GAINESVILLE - A Georgia man who pleaded guilty to federal explosives charges in what prosecutors described as a plot against the government testified in federal court Thursday that two other men accused in the plot aren't violent.
Dan Roberts testified in the trial of Ray Adams and Samuel Crump before U.S. District Judge Richard Story in Gainesville. Adams and Crump face charges of conspiring and attempting to make ricin.
Roberts, Adams, Crump and Frederick Thomas were arrested in November 2011after surveillance by an undercover informant who infiltrated their meetings at homes, during car rides and at a Waffle House restaurant.
Roberts and Thomas pleaded guilty in April 2012 to conspiring to get an unregistered explosive and an illegal gun silencer. Story sentenced them each to serve five years in prison.
Prosecutors say Crump and Adams conspired to make the toxin to use against government officials and federal buildings, while defense attorneys have said the pair was simply talking big and never intended to follow through on the bravado.
Roberts testified that he had been a member of a group called the Militia of Georgia, but that he and Thomas started talking in late 2010 about forming a new militia group. At various times between April and September of 2011, Roberts and others held meetings that were sometimes attended by Adams and Crump.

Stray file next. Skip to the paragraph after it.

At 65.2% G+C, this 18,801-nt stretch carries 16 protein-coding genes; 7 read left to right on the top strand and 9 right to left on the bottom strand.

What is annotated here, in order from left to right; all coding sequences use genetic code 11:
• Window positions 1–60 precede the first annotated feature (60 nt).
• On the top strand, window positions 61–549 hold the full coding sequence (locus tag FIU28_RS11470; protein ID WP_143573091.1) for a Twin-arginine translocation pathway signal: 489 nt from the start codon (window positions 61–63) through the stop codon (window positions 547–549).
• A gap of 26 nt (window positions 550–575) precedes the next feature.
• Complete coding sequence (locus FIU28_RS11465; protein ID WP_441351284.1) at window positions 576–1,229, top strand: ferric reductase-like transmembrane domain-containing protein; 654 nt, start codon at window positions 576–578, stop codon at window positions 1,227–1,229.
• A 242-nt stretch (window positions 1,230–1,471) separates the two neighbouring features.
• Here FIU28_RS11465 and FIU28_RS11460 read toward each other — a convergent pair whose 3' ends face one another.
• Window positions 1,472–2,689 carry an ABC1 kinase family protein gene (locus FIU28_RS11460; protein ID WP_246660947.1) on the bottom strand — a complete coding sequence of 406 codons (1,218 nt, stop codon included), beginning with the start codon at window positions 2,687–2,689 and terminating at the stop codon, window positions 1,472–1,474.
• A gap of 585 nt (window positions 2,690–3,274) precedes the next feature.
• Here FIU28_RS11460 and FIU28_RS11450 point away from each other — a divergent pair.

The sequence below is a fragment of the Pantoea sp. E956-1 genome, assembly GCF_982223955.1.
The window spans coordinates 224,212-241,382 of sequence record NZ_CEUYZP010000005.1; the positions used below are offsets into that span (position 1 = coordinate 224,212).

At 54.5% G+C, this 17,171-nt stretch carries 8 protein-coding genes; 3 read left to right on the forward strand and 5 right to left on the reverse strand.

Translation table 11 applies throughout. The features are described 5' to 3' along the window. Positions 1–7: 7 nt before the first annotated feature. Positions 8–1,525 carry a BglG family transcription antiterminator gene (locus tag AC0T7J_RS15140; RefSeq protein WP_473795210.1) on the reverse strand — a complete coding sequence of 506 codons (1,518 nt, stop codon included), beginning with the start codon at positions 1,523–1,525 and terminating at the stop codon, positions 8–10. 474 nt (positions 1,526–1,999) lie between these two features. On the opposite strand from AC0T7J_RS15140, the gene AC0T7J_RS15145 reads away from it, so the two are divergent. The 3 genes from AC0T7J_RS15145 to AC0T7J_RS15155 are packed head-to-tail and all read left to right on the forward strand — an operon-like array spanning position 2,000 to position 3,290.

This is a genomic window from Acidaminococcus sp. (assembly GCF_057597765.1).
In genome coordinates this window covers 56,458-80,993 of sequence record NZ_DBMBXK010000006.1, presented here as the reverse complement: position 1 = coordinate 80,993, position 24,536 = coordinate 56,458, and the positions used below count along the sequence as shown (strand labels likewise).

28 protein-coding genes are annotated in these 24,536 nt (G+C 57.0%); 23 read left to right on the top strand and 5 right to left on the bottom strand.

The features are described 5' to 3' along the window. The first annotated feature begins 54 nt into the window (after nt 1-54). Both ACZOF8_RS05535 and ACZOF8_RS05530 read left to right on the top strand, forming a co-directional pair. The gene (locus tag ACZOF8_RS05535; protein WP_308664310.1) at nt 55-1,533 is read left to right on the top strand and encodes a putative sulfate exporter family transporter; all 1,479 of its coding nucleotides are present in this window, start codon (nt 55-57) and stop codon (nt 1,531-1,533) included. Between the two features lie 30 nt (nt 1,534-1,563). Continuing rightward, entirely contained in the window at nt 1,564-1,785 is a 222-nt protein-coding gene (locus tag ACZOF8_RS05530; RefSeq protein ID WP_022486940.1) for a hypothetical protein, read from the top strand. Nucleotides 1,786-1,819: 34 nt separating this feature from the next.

During testimony last week by Joe Sims, the government informant who infiltrated their group, prosecutors played tapes Sims made of conversations between Roberts, Thomas, Adams, Crump and others. In the recorded discussions, the men can be heard talking about a wide variety of topics, including recruiting new members, what kind of weapons they would need for an armed uprising and how they could use toxins to poison government officials.
Roberts testified that the men had no violent intentions and that most of their talk and activity centered on emergency preparedness, including securing food, learning first aid and target practice. Sometimes they talked about their dislike of the federal government, but they never planned to carry out any violence against the government, he said.
Roberts said he had known Crump for several years before their arrest and said they shared a mutual interest in motorcycles. Crump was an outgoing person with a good social life who was interesting to talk to, Roberts said.
Roberts met Adams in a Walmart parking lot before a meeting at Thomas' house several months before their arrest. Adams was a quiet person, he said.